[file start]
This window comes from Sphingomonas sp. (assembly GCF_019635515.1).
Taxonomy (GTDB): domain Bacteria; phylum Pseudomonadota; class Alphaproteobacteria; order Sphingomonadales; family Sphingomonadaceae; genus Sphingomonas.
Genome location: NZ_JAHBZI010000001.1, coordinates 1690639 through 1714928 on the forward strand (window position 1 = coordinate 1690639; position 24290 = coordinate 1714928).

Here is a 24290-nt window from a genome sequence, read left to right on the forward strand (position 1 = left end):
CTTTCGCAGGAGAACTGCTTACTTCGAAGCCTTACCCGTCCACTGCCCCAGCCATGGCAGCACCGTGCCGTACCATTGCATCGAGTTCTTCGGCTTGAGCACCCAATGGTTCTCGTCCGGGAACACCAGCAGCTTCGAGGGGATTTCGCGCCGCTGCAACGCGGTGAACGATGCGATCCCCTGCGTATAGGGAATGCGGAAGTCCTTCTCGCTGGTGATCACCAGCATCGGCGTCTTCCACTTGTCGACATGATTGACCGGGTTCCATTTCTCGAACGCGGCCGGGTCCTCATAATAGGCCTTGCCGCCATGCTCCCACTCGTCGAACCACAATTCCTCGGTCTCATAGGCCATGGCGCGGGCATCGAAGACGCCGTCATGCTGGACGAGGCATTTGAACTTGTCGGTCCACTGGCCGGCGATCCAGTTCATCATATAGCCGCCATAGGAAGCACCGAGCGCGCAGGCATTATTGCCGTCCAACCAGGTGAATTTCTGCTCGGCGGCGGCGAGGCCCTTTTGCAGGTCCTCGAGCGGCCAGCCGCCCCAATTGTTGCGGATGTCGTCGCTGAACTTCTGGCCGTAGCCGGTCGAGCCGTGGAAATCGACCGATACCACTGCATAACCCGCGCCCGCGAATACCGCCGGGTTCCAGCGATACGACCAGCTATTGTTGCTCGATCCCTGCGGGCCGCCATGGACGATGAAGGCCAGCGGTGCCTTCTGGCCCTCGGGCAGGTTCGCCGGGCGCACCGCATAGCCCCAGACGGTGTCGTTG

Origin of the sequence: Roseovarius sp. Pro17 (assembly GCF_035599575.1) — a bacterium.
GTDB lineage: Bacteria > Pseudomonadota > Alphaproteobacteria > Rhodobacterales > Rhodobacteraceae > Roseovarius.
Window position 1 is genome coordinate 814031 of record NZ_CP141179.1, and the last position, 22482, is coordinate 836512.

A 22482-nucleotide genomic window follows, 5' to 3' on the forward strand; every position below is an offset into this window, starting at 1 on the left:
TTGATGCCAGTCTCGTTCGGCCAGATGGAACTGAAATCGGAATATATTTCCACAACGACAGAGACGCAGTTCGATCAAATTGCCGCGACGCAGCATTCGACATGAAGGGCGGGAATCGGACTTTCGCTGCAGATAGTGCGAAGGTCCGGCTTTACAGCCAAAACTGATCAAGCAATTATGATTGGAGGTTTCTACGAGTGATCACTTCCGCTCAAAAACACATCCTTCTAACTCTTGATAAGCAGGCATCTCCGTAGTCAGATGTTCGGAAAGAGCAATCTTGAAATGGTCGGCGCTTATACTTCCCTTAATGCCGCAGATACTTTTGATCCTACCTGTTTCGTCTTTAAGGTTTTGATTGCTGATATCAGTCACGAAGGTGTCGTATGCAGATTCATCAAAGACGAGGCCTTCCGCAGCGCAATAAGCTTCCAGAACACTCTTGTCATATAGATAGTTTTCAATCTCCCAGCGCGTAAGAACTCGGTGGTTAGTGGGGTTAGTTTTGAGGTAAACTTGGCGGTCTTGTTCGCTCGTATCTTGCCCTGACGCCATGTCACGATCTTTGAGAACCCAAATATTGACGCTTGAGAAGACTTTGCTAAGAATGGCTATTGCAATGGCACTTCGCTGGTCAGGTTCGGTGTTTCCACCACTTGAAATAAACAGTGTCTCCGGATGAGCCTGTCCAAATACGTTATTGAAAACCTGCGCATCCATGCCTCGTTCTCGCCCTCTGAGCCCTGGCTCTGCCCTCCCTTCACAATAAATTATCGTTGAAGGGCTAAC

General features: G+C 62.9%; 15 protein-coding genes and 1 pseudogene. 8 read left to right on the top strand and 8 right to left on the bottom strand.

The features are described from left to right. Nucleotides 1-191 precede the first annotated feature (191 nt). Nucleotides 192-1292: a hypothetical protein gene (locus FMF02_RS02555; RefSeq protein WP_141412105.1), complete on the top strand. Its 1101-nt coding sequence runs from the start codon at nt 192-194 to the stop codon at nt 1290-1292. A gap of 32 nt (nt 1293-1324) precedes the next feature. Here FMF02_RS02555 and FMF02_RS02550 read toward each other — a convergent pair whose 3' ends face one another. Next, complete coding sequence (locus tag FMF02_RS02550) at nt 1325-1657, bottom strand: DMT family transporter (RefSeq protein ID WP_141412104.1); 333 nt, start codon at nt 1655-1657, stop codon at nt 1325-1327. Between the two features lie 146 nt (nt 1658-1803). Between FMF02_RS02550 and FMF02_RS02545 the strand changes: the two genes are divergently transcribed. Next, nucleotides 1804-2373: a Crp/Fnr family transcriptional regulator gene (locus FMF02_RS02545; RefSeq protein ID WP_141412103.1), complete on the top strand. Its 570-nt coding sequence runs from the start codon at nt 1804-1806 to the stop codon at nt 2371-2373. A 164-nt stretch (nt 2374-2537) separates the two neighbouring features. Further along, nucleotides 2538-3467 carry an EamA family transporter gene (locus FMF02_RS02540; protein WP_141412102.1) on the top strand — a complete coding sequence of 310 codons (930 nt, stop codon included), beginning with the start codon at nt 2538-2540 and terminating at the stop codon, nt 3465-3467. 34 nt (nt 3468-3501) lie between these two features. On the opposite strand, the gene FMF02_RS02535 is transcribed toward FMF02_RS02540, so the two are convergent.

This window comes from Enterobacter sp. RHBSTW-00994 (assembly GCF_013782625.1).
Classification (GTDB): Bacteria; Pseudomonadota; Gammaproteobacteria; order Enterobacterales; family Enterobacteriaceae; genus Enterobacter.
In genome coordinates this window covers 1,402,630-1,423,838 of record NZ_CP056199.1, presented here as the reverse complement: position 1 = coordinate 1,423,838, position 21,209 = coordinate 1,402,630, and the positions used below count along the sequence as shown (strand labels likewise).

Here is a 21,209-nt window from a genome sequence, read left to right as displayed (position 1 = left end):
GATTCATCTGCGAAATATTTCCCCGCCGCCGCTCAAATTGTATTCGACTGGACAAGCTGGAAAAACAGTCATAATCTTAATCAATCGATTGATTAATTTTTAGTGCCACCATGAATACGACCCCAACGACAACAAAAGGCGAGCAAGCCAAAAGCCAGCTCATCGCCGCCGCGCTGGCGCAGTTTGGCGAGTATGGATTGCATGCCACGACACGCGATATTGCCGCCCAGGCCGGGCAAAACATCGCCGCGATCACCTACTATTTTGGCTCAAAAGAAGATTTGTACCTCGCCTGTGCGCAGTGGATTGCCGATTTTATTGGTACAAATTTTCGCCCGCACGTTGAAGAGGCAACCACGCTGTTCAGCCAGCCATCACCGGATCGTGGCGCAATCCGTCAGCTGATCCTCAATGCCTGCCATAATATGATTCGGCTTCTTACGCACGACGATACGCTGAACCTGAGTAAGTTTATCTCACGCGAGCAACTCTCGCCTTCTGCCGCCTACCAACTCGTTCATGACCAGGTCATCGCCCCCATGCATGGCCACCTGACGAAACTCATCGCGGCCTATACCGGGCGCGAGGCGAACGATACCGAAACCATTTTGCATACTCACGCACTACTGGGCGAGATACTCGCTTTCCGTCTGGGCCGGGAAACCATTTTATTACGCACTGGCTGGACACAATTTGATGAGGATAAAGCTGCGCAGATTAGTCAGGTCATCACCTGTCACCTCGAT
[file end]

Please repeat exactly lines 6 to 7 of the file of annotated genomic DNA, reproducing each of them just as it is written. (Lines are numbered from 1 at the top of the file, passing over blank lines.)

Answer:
Origin of the sequence: Roseovarius sp. Pro17 (assembly GCF_035599575.1) — a bacterium.
GTDB lineage: Bacteria > Pseudomonadota > Alphaproteobacteria > Rhodobacterales > Rhodobacteraceae > Roseovarius.